1 Duration is a measure of the sensitivity of an asset or portfolio’s price to nominal interest rate movement.

The Group of Ten (G10) is made up of eleven industrial countries: Belgium, Canada, France, Germany, Italy, Japan, the Netherlands, Sweden, Switzerland, the United Kingdom, and the United States.

3 Expenses stated as of the fund’s most recent prospectus. Net expenses reflect contractual expense reimbursements in instances when these reductions reduce the fund's gross expenses. Contractual reimbursements remain in effect until 2/28/18 and automatically renew for one-year terms unless terminated. Certain contractual reimbursements for Class R6 and Class F shares remain in effect until 2/28/18.

4 Beta is a measure of risk that indicates the price sensitivity of a security or a portfolio relative to a specified market index.

5 Benchmark is the Citigroup World Government Bond Index.


Index data for Citigroup World Government Bond Index © 2018 Citigroup Index LLC (“Citi Index”). All rights reserved. CITI is a trademark and service mark of Citigroup Inc. or its affiliates, is used and registered throughout the world, and is used with permission for certain purposes by Hartford Funds Management Group, Inc. Hartford World Bond Fund is not sponsored, endorsed, sold or promoted by Citi Index, and Citi Index makes no representation regarding the advisability of investing in such fund. Reproduction of the Citi Index data and information (collectively, “Citi Data”) in any form is prohibited except with the prior written permission of Citi Index. CITI INDEX GIVES NO EXPRESS OR IMPLIED WARRANTIES, INCLUDING, BUT NOT LIMITED TO, ANY WARRANTIES OF ACCURACY, ADEQUACY. MERCHANTABILITY OR FITNESS FOR A PARTICULAR PURPOSE OR USE. Citi Index is not responsible for any errors or omissions in, or for the results obtained from use of, Citi Data, and in no event shall Citi Index be liable for any direct, indirect, special or consequential damages in connection therewith.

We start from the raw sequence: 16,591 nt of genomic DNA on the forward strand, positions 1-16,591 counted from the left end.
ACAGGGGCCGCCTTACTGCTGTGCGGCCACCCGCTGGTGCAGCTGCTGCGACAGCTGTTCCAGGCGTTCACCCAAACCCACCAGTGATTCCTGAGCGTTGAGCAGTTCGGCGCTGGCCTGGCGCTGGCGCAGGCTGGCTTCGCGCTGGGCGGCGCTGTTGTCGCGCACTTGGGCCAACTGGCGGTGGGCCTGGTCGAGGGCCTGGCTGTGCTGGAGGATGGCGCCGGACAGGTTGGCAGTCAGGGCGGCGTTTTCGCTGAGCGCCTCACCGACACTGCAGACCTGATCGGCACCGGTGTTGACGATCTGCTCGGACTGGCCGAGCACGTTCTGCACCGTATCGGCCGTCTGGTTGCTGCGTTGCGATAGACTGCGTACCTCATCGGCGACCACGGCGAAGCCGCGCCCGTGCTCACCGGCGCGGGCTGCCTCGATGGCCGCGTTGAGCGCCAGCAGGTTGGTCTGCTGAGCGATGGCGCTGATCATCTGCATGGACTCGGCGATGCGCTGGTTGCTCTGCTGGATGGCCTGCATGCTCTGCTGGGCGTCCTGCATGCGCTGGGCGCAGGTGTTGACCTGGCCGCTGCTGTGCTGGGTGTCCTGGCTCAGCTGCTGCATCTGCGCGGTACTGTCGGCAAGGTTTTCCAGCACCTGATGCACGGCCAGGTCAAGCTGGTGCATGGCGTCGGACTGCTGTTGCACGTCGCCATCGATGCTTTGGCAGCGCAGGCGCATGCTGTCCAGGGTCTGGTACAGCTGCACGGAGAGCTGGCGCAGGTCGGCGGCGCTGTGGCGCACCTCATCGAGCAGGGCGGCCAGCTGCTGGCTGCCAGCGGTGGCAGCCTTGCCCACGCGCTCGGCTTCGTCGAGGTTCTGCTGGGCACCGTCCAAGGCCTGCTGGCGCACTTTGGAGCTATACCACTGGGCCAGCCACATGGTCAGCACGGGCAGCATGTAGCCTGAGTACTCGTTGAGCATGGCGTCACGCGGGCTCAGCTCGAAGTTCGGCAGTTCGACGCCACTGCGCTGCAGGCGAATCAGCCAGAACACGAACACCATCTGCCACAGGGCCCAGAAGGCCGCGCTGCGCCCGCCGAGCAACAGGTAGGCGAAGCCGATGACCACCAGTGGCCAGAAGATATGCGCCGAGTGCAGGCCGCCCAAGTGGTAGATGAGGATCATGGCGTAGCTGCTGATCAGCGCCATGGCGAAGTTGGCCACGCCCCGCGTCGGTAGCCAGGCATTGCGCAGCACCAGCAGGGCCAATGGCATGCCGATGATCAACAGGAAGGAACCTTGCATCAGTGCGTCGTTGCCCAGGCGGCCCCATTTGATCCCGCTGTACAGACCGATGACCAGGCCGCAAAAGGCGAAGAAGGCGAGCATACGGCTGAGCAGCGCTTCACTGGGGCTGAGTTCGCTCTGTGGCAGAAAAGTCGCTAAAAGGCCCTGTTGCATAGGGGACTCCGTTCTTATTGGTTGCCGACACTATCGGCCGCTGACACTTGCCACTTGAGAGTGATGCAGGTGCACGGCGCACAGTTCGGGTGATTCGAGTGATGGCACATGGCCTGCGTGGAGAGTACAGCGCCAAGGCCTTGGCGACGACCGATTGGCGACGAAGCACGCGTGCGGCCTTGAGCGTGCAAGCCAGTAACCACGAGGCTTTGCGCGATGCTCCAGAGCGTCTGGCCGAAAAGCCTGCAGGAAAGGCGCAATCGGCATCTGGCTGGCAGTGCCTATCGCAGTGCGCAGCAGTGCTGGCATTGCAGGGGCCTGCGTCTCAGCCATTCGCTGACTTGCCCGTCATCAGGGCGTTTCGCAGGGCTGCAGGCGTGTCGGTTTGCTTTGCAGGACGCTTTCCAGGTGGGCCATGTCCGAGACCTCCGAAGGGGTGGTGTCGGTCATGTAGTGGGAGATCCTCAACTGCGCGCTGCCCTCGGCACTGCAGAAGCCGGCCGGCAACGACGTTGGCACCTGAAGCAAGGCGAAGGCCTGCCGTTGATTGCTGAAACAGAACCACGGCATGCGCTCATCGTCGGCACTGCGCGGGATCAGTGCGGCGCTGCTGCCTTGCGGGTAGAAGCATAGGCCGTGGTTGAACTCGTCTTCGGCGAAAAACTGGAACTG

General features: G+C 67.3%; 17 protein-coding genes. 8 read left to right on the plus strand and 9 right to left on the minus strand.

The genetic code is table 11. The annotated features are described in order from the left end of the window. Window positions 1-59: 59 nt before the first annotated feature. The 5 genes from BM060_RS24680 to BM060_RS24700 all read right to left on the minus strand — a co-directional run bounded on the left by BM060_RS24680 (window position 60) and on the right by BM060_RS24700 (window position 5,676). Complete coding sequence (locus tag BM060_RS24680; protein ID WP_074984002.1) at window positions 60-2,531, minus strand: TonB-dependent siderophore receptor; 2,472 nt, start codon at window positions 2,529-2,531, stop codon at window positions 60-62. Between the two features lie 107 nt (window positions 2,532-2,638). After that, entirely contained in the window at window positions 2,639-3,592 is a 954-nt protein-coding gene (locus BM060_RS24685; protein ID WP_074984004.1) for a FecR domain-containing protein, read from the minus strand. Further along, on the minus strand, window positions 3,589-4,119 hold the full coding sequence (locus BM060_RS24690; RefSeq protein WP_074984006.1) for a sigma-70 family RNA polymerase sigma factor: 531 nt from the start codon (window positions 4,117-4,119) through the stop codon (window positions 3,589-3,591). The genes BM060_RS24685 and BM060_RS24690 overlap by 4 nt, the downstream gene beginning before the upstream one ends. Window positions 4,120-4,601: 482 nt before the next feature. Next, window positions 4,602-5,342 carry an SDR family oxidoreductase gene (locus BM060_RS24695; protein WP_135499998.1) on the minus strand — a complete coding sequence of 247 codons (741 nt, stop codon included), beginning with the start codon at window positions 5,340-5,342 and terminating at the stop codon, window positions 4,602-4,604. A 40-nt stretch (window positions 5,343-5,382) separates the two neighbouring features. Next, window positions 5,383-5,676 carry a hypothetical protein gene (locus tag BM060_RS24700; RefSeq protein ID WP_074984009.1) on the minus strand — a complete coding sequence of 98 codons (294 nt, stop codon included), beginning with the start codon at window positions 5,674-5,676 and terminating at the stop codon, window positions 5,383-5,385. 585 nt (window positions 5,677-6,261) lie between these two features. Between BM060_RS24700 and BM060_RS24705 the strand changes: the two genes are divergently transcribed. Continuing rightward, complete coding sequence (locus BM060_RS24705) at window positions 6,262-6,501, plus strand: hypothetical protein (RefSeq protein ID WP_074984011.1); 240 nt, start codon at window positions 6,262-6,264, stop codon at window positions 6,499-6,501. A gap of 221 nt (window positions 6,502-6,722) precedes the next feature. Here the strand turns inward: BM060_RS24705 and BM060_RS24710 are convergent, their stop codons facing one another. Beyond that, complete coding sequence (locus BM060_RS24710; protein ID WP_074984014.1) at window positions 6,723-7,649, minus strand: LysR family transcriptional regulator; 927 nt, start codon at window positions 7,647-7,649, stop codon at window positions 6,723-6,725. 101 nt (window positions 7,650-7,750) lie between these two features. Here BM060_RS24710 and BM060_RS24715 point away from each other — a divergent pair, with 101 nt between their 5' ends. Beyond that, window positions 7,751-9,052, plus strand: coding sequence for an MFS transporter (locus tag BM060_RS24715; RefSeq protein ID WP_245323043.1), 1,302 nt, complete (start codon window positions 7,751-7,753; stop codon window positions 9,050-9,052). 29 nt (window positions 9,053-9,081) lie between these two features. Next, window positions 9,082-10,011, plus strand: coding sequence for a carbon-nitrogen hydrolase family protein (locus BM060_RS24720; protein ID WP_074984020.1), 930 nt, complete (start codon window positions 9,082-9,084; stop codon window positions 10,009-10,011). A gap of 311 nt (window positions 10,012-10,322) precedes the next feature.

Index Definitions

Citigroup World Government Bond Index is a market-capitalization weighted index consisting of government bond markets. Country eligibility is determined based on market capitalization and investability criteria. All issues have a remaining maturity of at least one year.

Bloomberg Barclays U.S. Aggregate Bond Index is composed of securities from the Bloomberg Barclays Government/Credit Bond Index, Mortgage-Backed Securities Index, Asset-Backed Securities Index, and Commercial Mortgage-Backed Securities Index.

Indices are unmanaged and not available for direct investment.